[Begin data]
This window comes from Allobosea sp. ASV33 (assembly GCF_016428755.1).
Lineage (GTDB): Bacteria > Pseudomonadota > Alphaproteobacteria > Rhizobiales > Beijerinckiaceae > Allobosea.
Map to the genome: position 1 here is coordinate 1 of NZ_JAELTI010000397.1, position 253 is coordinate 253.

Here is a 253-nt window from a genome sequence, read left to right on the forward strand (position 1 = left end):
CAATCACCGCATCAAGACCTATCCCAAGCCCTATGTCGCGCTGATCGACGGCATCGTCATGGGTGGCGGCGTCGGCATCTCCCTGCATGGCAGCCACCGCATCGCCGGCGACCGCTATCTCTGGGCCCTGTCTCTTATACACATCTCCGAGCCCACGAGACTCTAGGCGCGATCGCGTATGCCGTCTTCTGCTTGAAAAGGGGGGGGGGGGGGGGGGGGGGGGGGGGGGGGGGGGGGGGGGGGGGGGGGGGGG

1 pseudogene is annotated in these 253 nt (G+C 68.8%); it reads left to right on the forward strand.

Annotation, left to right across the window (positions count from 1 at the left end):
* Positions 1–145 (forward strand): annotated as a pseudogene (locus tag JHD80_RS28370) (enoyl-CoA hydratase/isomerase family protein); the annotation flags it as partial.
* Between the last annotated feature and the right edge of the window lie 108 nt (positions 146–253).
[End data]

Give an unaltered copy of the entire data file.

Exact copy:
This window comes from Allobosea sp. ASV33 (assembly GCF_016428755.1).
Lineage (GTDB): Bacteria > Pseudomonadota > Alphaproteobacteria > Rhizobiales > Beijerinckiaceae > Allobosea.
Map to the genome: position 1 here is coordinate 1 of NZ_JAELTI010000397.1, position 253 is coordinate 253.

Here is a 253-nt window from a genome sequence, read left to right on the forward strand (position 1 = left end):
CAATCACCGCATCAAGACCTATCCCAAGCCCTATGTCGCGCTGATCGACGGCATCGTCATGGGTGGCGGCGTCGGCATCTCCCTGCATGGCAGCCACCGCATCGCCGGCGACCGCTATCTCTGGGCCCTGTCTCTTATACACATCTCCGAGCCCACGAGACTCTAGGCGCGATCGCGTATGCCGTCTTCTGCTTGAAAAGGGGGGGGGGGGGGGGGGGGGGGGGGGGGGGGGGGGGGGGGGGGGGGGGGGGGG

1 pseudogene is annotated in these 253 nt (G+C 68.8%); it reads left to right on the forward strand.

Annotation, left to right across the window (positions count from 1 at the left end):
* Positions 1–145 (forward strand): annotated as a pseudogene (locus tag JHD80_RS28370) (enoyl-CoA hydratase/isomerase family protein); the annotation flags it as partial.
* Between the last annotated feature and the right edge of the window lie 108 nt (positions 146–253).